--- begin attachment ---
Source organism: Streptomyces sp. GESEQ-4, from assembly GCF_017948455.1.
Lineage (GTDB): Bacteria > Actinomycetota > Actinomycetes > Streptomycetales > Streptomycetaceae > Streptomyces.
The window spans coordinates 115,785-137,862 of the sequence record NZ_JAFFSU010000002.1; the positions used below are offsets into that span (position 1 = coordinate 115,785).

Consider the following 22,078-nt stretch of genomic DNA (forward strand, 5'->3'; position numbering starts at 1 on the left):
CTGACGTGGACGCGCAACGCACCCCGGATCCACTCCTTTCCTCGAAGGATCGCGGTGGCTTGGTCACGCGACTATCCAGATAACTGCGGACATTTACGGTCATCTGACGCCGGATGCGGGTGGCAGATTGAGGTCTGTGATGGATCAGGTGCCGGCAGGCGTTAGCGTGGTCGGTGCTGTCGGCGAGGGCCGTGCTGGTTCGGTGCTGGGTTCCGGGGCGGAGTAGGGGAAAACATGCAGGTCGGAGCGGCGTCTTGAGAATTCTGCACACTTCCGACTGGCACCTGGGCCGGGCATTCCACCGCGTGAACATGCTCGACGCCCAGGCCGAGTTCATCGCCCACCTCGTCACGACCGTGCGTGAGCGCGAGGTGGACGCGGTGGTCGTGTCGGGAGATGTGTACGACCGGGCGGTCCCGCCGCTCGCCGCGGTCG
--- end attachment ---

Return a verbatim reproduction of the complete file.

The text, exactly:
Source organism: Streptomyces sp. GESEQ-4, from assembly GCF_017948455.1.
Lineage (GTDB): Bacteria > Actinomycetota > Actinomycetes > Streptomycetales > Streptomycetaceae > Streptomyces.
The window spans coordinates 115,785-137,862 of the sequence record NZ_JAFFSU010000002.1; the positions used below are offsets into that span (position 1 = coordinate 115,785).

Consider the following 22,078-nt stretch of genomic DNA (forward strand, 5'->3'; position numbering starts at 1 on the left):
CTGACGTGGACGCGCAACGCACCCCGGATCCACTCCTTTCCTCGAAGGATCGCGGTGGCTTGGTCACGCGACTATCCAGATAACTGCGGACATTTACGGTCATCTGACGCCGGATGCGGGTGGCAGATTGAGGTCTGTGATGGATCAGGTGCCGGCAGGCGTTAGCGTGGTCGGTGCTGTCGGCGAGGGCCGTGCTGGTTCGGTGCTGGGTTCCGGGGCGGAGTAGGGGAAAACATGCAGGTCGGAGCGGCGTCTTGAGAATTCTGCACACTTCCGACTGGCACCTGGGCCGGGCATTCCACCGCGTGAACATGCTCGACGCCCAGGCCGAGTTCATCGCCCACCTCGTCACGACCGTGCGTGAGCGCGAGGTGGACGCGGTGGTCGTGTCGGGAGATGTGTACGACCGGGCGGTCCCGCCGCTCGCCGCGGTCG